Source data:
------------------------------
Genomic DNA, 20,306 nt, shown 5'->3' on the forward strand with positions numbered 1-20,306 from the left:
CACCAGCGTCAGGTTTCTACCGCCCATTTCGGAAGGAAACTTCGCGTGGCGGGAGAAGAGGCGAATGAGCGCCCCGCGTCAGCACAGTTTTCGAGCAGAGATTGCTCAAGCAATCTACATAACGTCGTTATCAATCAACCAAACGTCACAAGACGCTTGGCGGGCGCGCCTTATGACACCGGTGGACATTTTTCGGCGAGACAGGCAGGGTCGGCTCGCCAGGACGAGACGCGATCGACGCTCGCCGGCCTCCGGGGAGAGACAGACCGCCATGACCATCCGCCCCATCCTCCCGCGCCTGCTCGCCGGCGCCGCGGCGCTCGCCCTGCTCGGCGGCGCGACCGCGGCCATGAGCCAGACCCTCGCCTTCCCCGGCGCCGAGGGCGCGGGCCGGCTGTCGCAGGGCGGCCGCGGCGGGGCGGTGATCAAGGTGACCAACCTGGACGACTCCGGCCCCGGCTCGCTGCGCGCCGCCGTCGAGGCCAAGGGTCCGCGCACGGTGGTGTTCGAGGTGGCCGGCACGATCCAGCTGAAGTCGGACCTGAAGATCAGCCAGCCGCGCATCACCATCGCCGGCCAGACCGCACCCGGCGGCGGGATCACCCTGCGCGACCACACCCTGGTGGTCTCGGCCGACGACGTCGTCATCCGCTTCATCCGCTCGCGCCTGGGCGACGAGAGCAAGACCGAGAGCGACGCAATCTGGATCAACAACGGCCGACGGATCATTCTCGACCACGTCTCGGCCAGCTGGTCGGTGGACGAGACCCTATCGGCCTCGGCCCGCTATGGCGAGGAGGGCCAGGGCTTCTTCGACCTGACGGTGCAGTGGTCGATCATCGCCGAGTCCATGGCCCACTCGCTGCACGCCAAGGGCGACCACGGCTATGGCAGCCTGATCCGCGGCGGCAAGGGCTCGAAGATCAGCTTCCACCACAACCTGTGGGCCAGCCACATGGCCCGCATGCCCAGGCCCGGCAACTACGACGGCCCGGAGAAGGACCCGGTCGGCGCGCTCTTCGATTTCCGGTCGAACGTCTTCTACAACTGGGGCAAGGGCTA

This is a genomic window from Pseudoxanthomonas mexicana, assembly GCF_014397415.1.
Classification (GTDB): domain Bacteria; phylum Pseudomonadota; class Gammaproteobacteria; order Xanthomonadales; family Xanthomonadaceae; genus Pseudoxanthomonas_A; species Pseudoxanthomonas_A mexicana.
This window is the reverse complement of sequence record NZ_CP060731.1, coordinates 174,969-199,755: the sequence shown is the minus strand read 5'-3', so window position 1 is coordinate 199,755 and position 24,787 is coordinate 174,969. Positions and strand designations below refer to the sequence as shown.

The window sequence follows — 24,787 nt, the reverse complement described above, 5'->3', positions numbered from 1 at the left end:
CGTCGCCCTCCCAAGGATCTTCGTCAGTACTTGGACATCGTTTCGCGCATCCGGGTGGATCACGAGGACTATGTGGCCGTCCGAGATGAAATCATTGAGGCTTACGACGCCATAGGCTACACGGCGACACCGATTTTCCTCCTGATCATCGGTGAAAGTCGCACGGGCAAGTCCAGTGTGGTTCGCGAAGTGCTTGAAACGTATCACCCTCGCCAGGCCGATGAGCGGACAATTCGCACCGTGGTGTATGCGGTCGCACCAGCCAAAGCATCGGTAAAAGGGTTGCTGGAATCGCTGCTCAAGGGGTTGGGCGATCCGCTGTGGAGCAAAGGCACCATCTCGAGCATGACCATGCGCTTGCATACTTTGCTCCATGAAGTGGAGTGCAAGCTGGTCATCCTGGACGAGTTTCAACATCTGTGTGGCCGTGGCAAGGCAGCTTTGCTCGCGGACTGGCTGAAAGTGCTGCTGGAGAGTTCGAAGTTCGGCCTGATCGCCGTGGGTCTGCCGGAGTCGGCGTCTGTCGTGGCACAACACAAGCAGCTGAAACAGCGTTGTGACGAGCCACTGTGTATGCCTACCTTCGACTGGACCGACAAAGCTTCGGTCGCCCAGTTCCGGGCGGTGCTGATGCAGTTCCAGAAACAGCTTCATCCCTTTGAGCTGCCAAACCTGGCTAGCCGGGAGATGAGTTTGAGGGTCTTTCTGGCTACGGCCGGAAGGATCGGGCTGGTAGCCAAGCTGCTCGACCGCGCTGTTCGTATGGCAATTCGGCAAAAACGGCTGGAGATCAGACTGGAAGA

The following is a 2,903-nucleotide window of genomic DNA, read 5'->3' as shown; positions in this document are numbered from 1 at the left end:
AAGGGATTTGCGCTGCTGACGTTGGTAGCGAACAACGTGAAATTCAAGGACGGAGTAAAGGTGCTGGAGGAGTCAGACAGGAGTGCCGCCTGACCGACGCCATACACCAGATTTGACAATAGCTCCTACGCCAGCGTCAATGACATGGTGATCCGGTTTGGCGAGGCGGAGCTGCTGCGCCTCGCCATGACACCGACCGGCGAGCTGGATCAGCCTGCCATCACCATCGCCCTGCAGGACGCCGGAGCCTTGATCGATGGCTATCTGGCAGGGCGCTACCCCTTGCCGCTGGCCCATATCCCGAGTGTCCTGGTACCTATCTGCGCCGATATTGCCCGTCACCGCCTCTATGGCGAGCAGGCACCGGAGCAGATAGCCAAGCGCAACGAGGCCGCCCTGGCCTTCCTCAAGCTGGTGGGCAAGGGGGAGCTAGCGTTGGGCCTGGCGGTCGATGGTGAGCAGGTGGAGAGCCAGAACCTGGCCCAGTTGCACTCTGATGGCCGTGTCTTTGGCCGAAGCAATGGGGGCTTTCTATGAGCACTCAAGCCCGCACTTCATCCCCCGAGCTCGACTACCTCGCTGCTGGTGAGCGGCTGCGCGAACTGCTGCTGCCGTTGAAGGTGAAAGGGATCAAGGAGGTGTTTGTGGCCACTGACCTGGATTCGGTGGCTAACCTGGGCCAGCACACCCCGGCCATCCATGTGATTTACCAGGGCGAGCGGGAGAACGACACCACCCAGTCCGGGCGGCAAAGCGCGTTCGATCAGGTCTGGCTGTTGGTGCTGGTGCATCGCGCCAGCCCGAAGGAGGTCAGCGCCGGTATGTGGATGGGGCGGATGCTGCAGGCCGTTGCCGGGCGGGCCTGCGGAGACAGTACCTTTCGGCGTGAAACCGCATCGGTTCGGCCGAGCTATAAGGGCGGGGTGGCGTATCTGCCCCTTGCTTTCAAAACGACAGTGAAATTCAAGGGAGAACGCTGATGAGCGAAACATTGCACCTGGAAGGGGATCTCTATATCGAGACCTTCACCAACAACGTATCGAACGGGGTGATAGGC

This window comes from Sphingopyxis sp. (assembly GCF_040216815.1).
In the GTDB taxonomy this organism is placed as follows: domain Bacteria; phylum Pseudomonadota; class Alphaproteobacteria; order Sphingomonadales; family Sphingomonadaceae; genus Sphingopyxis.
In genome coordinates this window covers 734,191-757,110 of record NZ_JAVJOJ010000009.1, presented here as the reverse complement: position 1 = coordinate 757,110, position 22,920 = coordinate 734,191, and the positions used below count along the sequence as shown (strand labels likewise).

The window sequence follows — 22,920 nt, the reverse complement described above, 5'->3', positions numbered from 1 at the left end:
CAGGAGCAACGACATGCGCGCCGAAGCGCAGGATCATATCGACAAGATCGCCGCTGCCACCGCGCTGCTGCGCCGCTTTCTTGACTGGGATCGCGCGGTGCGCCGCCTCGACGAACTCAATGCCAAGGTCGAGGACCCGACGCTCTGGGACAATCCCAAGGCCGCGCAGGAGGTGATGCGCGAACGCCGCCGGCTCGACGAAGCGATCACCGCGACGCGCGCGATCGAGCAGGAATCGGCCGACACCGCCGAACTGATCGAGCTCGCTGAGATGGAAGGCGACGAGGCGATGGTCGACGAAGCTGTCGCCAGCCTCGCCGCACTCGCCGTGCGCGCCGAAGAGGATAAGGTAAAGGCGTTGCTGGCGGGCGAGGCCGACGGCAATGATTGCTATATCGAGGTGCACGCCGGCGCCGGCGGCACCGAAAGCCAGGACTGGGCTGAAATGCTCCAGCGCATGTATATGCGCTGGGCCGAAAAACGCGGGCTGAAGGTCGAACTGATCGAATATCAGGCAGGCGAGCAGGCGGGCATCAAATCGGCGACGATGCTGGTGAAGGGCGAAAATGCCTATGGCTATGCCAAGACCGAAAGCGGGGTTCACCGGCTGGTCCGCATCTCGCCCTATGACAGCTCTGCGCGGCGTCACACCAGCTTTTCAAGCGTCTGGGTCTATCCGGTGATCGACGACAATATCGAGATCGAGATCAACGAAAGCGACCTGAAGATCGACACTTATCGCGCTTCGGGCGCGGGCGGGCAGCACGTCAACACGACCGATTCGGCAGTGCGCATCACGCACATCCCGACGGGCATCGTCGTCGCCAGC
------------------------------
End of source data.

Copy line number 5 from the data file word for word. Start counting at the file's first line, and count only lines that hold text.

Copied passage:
This window is the reverse complement of sequence record NZ_CP060731.1, coordinates 174,969-199,755: the sequence shown is the minus strand read 5'-3', so window position 1 is coordinate 199,755 and position 24,787 is coordinate 174,969. Positions and strand designations below refer to the sequence as shown.